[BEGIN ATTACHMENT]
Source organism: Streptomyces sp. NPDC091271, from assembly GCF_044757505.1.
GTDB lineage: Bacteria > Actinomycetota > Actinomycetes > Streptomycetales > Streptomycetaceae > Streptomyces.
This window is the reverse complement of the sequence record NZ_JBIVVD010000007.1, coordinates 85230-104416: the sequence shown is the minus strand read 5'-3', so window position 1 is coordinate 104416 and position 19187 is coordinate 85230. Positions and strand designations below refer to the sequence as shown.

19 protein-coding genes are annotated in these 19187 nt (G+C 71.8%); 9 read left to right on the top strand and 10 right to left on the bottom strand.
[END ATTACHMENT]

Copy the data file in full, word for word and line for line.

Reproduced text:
Source organism: Streptomyces sp. NPDC091271, from assembly GCF_044757505.1.
GTDB lineage: Bacteria > Actinomycetota > Actinomycetes > Streptomycetales > Streptomycetaceae > Streptomyces.
This window is the reverse complement of the sequence record NZ_JBIVVD010000007.1, coordinates 85230-104416: the sequence shown is the minus strand read 5'-3', so window position 1 is coordinate 104416 and position 19187 is coordinate 85230. Positions and strand designations below refer to the sequence as shown.

19 protein-coding genes are annotated in these 19187 nt (G+C 71.8%); 9 read left to right on the top strand and 10 right to left on the bottom strand.